May 11th, 2015, I went from daughter to caregiver. My healthy 78 year old father had an aneurysm.
At first, we weren’t sure anything was really wrong. He had gotten into a minor fender bender and was at home. He seemed a bit disoriented and said he was thirsty. I thought maybe he was just a bit shook up from the experience. When I said he should go to the doctor he said, “ok”. This is the man who didn’t even think he needed to go to the hospital when half his finger was hanging by a thread. I called 911. He lived about 45 minutes from my house so I couldn’t run down there. The fireman called me when they reached the house and asked me a few questions – does he typically know what year it is and who the President was.
Yes and yes. My heart sank. We met them at the hospital and when the ICU doctor came out to talk to us about DNR’s (Do not resuscitate) I knew this was much more serious than we originally thought.
He spent 2 weeks in the neurological ICU and then moved to a rehab center. It was when we were in the rehab center that I began a journey I wouldn’t wish upon anyone. 18 months later and I’m still learning many difficult lessons. The most important is people don’t give you information unless you ask for it and you never know what to ask unless you learn the hard way.
A couple of things to realize, an aging parent goes through stages – much like the growing of a child. Like raising a child, you’re very much raising your aging parent. Except, the stages are reversed. It’s a sad way to look at things but if you keep this in mind, it’ll help you get through it and try to prepare for things as they come.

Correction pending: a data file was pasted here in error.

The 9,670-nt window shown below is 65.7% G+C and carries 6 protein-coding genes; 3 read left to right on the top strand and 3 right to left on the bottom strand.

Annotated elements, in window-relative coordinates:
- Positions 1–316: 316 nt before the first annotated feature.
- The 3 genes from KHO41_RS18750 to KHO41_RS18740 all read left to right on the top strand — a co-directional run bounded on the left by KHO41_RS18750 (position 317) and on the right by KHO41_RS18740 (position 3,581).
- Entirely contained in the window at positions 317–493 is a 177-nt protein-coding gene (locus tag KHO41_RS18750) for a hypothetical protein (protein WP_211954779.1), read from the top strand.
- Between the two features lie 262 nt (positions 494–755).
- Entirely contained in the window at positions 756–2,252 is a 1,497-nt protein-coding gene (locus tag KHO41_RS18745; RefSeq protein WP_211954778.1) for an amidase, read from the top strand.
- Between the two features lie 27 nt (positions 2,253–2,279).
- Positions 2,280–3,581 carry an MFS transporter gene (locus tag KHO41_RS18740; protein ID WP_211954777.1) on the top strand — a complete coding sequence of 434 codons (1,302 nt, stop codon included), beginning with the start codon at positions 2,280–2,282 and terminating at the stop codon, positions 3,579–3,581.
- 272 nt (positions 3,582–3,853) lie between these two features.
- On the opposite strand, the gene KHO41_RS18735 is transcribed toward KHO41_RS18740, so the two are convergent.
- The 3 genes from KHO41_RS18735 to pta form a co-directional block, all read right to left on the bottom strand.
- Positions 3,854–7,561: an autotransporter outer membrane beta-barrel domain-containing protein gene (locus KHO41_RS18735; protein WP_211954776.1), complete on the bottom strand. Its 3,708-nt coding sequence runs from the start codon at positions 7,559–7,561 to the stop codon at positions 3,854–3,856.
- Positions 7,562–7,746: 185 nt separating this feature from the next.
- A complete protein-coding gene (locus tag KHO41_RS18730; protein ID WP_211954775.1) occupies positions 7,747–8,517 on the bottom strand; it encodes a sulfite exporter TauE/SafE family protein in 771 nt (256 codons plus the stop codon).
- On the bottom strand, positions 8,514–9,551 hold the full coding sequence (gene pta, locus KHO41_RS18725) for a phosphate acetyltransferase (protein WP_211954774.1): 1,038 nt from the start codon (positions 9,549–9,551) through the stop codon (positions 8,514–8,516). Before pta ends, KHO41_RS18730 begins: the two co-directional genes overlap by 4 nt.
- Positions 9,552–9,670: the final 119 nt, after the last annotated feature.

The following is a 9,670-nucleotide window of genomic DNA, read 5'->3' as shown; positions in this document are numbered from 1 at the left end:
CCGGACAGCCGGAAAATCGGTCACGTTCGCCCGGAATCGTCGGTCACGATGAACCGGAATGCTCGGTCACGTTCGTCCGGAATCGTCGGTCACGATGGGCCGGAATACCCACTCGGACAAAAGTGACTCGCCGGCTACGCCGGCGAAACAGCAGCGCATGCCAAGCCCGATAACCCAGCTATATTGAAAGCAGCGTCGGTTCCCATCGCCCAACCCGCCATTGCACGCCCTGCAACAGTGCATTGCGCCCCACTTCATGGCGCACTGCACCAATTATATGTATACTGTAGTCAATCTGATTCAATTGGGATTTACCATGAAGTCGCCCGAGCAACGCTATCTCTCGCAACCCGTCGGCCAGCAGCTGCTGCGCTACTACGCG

Here are some questions to ask yourself, your parents while they’re still healthy, and doctors and caregivers.
- Is their condition one that can get worse? i.e. Demential, Alzheimers, brain injury. In the case of my father, I did ask this question but the doctors didn’t answer. They said “they didn’t know”. Which you’ll hear a lot when you’re dealing with this situation. It’s an awful answer just because it gives you no direction. I learned to rephrase it. “What are some possible outcomes with their condition so that I may prepare for them?” If you don’t get an answer to your question, don’t accept it! Rephrase your question as many times as possible until you get some direction. It may frustrate the doctors and nurses but it’s nowhere near as frustrating as you trying to figure out what to do.
- What level of care do they need now and what level of care will they need. This is a question that will continuously evolve. Prepare for the worst. The worst being hospice care.
- What type of coverage do they have to help cover this level of care? Nursing homes and group homes start at $3000/mo. State provided care homes are cheaper but trust me, you don’t want to go that route if you can help it. Even then, they’re at least $1800/mo. And we’re talking really low level and low quality of care. 24 hour nursing care for the level of care my father needs at a very minimum is $3500/mo and this is only for his home. This does not include any additional medical care he needs. Do you or your parents have long term care insurance? If not, look into it and look into it now because many insurance companies are doing away with this type of insurance because of the astronomical costs.
- Do they have savings? Do they have assets? What happens if they become incapacitated? Fortunately, the one thing we did have that was a tremendous help is I was already assigned as my father’s power of attorney. I was able to sell his home immediately and provide what little money he got from it towards care. Are they considering a reverse mortgage? They may not want to if that’s their home is their only financial protection toward their long term care.
- How familiar are you and your family members with their wishes? It’s a difficult conversation to have – but not as difficult as it would be if the family didn’t agree with this after the fact.